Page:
How do you like this speech?
    As to the anti-immigration – yes, I’m against illegals, and my reasons economics as much as national security-related. Note, before you start foaming, that I am pro legal, controlled and selective immigration.

  14. Tatyana, please read what I wrote. “Even though some people of good will do sponsor it, it’s often the wedge for anti-immigrant and anti-minority hate-mongering.”
    That’s a simple statement of fact, and can be corroborated in any good history of immigrant America.
    Now, if I didn’t know better, I might think that you’ve lost your good judgment, and are reading things into a straw man named ‘Carlos’ of your own creation. Note that I have not said anything about what language policy or immigration I do prefer, and certainly nothing about the “two-language” agenda that you impart to me.
    Finally, your assumption that I am somehow South American is dead wrong. I’m from Wisconsin, which happily had German as its de facto second language for nearly a century, and has a more stable and civilized government for longer than pretty much anywhere in the world you care to name.
    Perhaps you shouldn’t jump to conclusions.
    Carlos (who usually likes Russians)

  15. Well, this thread seems to be heading in the wrong direction. I agree with Carlos that the idea of an official language is wrong-headed, counter-productive, and indeed profoundly Un-American. The sucess of a language is dependent on its economic and cultural stature, you can’t succesfully mandate its superiority(How’s La langue francaise doing these days?). You can see this in the former Soviet Union where Russian remains very much alive in the former Soviet states despite the efforts of nationalist governments to stamp it out. The movies, pop songs, magazines, books and web-sites in Russian are just a lot more interesting than most of what’s available in Ukrainian, Kazakh, Latvian, etc. Unless it’s eventually displaced by English, Russian will be the lingua franca of Eurasia for a while yet. The same is true in the US – English is a prestige language, Spanish generally is not. I don’t suppose anyone has yet read Ostler’s new book “Empires of the Word”? He apparently discusses these issues in some detail.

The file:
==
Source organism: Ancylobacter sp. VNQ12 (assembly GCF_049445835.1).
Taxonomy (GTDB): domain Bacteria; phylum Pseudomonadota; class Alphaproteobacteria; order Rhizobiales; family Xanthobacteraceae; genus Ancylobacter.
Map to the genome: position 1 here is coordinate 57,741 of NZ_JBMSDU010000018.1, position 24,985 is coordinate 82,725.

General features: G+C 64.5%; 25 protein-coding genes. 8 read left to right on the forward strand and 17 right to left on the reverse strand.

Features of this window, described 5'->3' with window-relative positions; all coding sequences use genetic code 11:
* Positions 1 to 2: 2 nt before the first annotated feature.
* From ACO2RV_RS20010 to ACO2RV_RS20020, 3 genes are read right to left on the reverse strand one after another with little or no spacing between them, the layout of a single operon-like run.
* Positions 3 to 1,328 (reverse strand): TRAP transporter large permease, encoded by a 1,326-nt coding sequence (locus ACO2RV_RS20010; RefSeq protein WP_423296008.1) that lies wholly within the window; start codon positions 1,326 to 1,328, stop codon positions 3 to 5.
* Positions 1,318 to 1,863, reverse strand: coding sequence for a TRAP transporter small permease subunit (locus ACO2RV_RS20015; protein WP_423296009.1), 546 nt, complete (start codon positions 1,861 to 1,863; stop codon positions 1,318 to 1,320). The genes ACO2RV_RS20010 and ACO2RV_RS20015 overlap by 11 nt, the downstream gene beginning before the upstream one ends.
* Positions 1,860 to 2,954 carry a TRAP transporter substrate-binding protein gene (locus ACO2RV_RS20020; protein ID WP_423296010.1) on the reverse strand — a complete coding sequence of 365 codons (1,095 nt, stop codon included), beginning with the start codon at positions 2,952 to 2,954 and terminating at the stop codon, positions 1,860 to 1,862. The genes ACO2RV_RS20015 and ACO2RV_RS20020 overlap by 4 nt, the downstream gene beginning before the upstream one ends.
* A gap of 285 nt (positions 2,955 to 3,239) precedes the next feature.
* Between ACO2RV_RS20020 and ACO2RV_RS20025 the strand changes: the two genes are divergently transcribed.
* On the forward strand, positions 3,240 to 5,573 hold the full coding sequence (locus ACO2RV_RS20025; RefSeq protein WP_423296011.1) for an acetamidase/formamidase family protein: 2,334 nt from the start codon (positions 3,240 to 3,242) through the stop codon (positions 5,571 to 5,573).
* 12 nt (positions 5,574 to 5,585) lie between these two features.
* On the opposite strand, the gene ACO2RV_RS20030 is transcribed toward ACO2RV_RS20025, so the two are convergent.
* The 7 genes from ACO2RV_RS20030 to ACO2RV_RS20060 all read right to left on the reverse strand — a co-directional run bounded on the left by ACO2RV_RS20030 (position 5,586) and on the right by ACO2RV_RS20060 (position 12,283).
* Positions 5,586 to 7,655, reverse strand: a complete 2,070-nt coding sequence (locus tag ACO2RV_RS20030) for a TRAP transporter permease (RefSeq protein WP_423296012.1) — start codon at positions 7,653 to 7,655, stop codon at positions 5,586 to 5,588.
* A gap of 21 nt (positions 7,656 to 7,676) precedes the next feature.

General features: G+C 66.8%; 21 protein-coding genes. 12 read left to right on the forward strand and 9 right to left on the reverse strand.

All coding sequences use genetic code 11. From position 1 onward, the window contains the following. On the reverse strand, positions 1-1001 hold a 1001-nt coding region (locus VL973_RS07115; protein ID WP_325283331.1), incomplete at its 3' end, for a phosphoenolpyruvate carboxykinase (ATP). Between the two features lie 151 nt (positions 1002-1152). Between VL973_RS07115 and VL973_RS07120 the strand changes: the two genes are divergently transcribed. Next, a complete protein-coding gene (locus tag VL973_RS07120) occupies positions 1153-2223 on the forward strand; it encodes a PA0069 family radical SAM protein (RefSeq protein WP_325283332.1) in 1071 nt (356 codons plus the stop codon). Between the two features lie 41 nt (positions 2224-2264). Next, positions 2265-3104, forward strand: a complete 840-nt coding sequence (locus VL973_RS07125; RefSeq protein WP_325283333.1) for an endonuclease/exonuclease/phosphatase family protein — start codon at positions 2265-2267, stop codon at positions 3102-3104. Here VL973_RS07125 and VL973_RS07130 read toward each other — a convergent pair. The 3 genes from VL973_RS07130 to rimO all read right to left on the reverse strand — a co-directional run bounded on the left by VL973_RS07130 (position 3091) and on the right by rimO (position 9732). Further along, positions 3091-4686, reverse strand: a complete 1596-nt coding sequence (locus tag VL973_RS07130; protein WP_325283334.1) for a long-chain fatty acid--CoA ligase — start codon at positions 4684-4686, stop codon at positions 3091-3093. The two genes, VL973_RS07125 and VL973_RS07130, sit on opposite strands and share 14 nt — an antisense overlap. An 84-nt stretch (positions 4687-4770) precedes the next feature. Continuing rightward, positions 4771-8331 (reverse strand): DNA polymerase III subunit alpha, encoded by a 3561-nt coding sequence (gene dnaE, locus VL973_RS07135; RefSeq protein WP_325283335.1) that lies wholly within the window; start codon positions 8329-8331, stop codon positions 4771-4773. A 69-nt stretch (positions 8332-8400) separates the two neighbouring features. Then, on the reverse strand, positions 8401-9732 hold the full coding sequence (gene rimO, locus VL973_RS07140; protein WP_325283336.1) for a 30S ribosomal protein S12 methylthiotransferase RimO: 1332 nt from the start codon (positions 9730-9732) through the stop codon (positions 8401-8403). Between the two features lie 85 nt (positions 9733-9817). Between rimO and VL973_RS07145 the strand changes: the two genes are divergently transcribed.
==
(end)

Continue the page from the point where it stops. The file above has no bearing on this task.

And for the record, at least in Boston, the “freeloading parasites” from Latin America appear to be doing the bulk of the hard physical labor while our native born teenagers are happy to loaf around and sponge off their parents.

  16. Languagehat:
    The vast majority of Spanish-speaking people in Texas and the Southwest are in fact immigrants, not descendents of people who were living there before the region became part of the US.

  17. Carlos,
    didn’t you sited an example of New-Mexico as a state with two official languages?
    If you know examples of immediate connection between advocating official language and anti-minority hate-mongering, please enlighten me, I’d be greatful. I’m, personally, an example of defending the former but feel insulted being associated with the latter. I don’t have an impression you were talking from American history point of view.
    As to my own supposed strawman setting: am I the one connecting in same paragraph official country language with anti-immigration and anti-minority hate-mongering? Where do you find me assuming you’re South American? You raised immigration issue, as far as I know biggest illegal immigration in this country is from South of the border, and I talked about that. Simple logic, or it is for me.
    I don’t think I did any jumping, sorry. Judging from Vanya’s response, since he agrees with you in exactly what you think I imagined, I’m not mistaken.(And I’ve been to WI, wonderful state – everybody speak flawless English and my host served excellent German sausage breakfast.)